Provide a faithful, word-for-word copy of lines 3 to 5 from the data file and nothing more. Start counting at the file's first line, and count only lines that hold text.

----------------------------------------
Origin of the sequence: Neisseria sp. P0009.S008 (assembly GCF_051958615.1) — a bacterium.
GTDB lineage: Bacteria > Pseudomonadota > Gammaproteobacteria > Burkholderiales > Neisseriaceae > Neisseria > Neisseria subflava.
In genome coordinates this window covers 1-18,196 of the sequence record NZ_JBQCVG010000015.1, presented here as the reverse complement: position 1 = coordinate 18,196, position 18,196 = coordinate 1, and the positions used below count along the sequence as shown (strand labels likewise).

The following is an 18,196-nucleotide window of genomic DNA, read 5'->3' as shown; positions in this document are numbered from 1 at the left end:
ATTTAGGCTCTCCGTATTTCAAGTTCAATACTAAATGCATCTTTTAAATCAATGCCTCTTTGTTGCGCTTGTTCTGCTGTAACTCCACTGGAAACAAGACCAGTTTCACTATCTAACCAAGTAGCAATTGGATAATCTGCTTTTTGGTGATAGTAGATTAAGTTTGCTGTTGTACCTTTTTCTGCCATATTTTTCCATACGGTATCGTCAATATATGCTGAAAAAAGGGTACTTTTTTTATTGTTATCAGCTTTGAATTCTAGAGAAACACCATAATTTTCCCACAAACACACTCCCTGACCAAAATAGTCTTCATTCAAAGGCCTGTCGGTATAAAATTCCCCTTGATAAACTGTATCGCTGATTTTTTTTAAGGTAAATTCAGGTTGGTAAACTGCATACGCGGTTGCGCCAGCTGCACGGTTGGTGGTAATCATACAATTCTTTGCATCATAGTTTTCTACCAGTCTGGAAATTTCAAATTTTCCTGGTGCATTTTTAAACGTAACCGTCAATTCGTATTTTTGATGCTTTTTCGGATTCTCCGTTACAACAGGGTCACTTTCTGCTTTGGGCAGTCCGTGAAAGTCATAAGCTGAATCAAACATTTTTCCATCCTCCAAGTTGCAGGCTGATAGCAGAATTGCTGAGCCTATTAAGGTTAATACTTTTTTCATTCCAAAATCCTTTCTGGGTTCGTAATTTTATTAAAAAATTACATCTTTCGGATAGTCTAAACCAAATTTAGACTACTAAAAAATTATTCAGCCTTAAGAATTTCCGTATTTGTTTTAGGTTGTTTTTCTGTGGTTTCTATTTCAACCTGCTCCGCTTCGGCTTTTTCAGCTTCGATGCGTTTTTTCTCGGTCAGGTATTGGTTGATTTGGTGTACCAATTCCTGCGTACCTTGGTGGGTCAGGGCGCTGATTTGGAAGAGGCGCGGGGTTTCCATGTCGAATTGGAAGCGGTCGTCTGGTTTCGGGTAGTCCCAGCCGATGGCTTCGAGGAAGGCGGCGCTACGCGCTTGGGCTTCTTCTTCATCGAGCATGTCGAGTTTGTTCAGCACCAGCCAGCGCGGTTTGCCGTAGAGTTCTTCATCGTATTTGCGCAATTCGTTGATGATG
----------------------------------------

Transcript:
In genome coordinates this window covers 1-18,196 of the sequence record NZ_JBQCVG010000015.1, presented here as the reverse complement: position 1 = coordinate 18,196, position 18,196 = coordinate 1, and the positions used below count along the sequence as shown (strand labels likewise).

The following is an 18,196-nucleotide window of genomic DNA, read 5'->3' as shown; positions in this document are numbered from 1 at the left end:
ATTTAGGCTCTCCGTATTTCAAGTTCAATACTAAATGCATCTTTTAAATCAATGCCTCTTTGTTGCGCTTGTTCTGCTGTAACTCCACTGGAAACAAGACCAGTTTCACTATCTAACCAAGTAGCAATTGGATAATCTGCTTTTTGGTGATAGTAGATTAAGTTTGCTGTTGTACCTTTTTCTGCCATATTTTTCCATACGGTATCGTCAATATATGCTGAAAAAAGGGTACTTTTTTTATTGTTATCAGCTTTGAATTCTAGAGAAACACCATAATTTTCCCACAAACACACTCCCTGACCAAAATAGTCTTCATTCAAAGGCCTGTCGGTATAAAATTCCCCTTGATAAACTGTATCGCTGATTTTTTTTAAGGTAAATTCAGGTTGGTAAACTGCATACGCGGTTGCGCCAGCTGCACGGTTGGTGGTAATCATACAATTCTTTGCATCATAGTTTTCTACCAGTCTGGAAATTTCAAATTTTCCTGGTGCATTTTTAAACGTAACCGTCAATTCGTATTTTTGATGCTTTTTCGGATTCTCCGTTACAACAGGGTCACTTTCTGCTTTGGGCAGTCCGTGAAAGTCATAAGCTGAATCAAACATTTTTCCATCCTCCAAGTTGCAGGCTGATAGCAGAATTGCTGAGCCTATTAAGGTTAATACTTTTTTCATTCCAAAATCCTTTCTGGGTTCGTAATTTTATTAAAAAATTACATCTTTCGGATAGTCTAAACCAAATTTAGACTACTAAAAAATTATTCAGCCTTAAGAATTTCCGTATTTGTTTTAGGTTGTTTTTCTGTGGTTTCTATTTCAACCTGCTCCGCTTCGGCTTTTTCAGCTTCGATGCGTTTTTTCTCGGTCAGGTATTGGTTGATTTGGTGTACCAATTCCTGCGTACCTTGGTGGGTCAGGGCGCTGATTTGGAAGAGGCGCGGGGTTTCCATGTCGAATTGGAAGCGGTCGTCTGGTTTCGGGTAGTCCCAGCCGATGGCTTCGAGGAAGGCGGCGCTACGCGCTTGGGCTTCTTCTTCATCGAGCATGTCGAGTTTGTTCAGCACCAGCCAGCGCGGTTTGCCGTAGAGTTCTTCATCGTATTTGCGCAATTCGTTGATGATG